A coalition of over 60 civil society organisations converged last Thursday, to address some of the crucial aspects of the seemingly moribund Police Trust Fund Act which had been inoperative since its passage in 2017.
In a media parley organised by the Human Rights Law Service (HURILAWS) and Network on Police Reforms of Nigeria (NOPRIN), the Coalition queried the challenges in the implementation of the Police Trust Fund Act and some of its provisions which need urgent review.
Presentations on the fundamental provisions of the Act were made by the Programs Manager of HURILAWS, Mr Collins Okeke, National Coordinator of NOPRIN, Mr. Ikule Emmanuel, and former Managing Director of Lagos State Security Trust Fund.
In a statement at the end of the programme the Coalition said: "An effective criminal justice system is one of the key pillars upon which the rule of law is built, because it serves as a functional mechanism to redress grievances and bring violators of social norms to justice; and how well a country manages its criminal justice system affects its overall performance on the governance index.
"Unfortunately, the Nigerian criminal justice system is fundamentally flawed, and the defects manifest at different stages of the criminal justice process, which is why HURILAWS alongside other civil society groups have been involved in advocacy for the passage of the Administration of Criminal Justice Law.
"Having achieved substantial passage of the laws (ACJA/ACJL has been passed in the FCT and more than 25 States in Nigeria), we have taken the next logical task of working with our partners to increase awareness on provisions of the ACJA/ACJL including other legislation like the Anti-Torture Act 2017, the Nigerian Correctional Services Act 2019, and Police Force Order 237, amongst others. We are also advocating adequate funding for criminal justice agencies like the courts, the Police, and the Correctional Service.
"We are especially excited about the Police Trust Fund Act 2019. The Trust Fund as you know is designed to, among other things, provide funds for the training and retraining of personnel of the Nigeria Police Force (NPF), provide them with state-of-the-art security equipment, to improve the general welfare of the personnel of the NPF, and enhance their preparedness.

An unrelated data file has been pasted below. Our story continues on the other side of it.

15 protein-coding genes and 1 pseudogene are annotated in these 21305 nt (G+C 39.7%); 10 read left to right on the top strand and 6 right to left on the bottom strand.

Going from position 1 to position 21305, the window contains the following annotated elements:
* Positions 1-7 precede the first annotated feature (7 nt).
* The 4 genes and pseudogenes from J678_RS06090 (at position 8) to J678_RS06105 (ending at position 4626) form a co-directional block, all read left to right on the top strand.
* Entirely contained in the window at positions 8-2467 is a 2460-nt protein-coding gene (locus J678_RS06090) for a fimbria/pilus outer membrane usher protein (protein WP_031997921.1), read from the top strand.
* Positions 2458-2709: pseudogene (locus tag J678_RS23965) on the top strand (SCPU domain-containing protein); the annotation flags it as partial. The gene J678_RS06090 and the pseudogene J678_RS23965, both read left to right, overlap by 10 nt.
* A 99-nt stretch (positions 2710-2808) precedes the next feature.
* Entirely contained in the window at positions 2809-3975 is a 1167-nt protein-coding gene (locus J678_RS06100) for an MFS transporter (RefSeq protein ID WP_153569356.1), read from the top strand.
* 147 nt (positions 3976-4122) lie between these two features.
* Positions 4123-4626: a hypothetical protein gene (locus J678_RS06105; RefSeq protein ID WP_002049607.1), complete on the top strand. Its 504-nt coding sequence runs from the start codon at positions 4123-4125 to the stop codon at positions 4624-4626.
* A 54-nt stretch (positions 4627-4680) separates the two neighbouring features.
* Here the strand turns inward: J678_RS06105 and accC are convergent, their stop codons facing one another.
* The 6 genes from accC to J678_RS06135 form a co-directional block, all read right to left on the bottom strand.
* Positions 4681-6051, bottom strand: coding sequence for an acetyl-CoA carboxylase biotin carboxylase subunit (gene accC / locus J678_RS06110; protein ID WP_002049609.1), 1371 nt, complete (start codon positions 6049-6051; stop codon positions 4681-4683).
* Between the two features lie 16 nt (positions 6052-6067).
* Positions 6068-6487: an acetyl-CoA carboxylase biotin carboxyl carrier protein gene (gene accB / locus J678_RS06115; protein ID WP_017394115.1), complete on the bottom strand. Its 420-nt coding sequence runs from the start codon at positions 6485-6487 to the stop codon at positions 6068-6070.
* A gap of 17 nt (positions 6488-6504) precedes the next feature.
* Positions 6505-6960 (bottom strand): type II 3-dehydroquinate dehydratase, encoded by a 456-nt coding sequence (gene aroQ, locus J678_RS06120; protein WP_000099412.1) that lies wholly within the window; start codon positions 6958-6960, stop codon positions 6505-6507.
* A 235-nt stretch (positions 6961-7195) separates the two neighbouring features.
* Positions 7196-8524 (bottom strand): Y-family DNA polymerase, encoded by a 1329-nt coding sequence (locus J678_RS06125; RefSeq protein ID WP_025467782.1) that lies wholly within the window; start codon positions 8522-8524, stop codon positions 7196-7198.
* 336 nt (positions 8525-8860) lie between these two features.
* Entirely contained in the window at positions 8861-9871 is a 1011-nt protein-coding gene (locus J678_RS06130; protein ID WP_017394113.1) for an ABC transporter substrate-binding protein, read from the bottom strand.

"The National Assembly has approved a budget of N74 billion, for the Trust Fund. We will monitor to ensure monies appropriated, are disbursed and efficiently deployed.
The Correctional Services Act 2019 has established the Nigerian Non-Custodial Service, which is responsible for the administration of non-custodial measures including community service, probation, parole, restorative justice measures. This suggests a paradigm shift from punitive or retributive justice simpliciter, to restorative justice. Laudable as this is, it needs well-equipped non-custodial officers, community service centres etc, to administer it to positively impact the State criminal justice system. Regrettably, this has not been put in place, and where they exist, they have limited capacity. No special fund has been made available to ensure effective implementation of this important part of the law, and so we propose like for the Police, a Trust Fund for the Nigerian Correctional Service.
"We support all current efforts at criminal justice reforms. But, these reforms must be supported with the required human and material resources. If resources are effectively deployed, it will mitigate prison congestion, end the abuse of the remand system, improve the delivery of criminal justice services by the courts, enhance the capacity of law enforcement agents to act responsibly, accountably, and professionally, as well as ensure better safeguards for the rights of persons who are processed through the criminal justice system."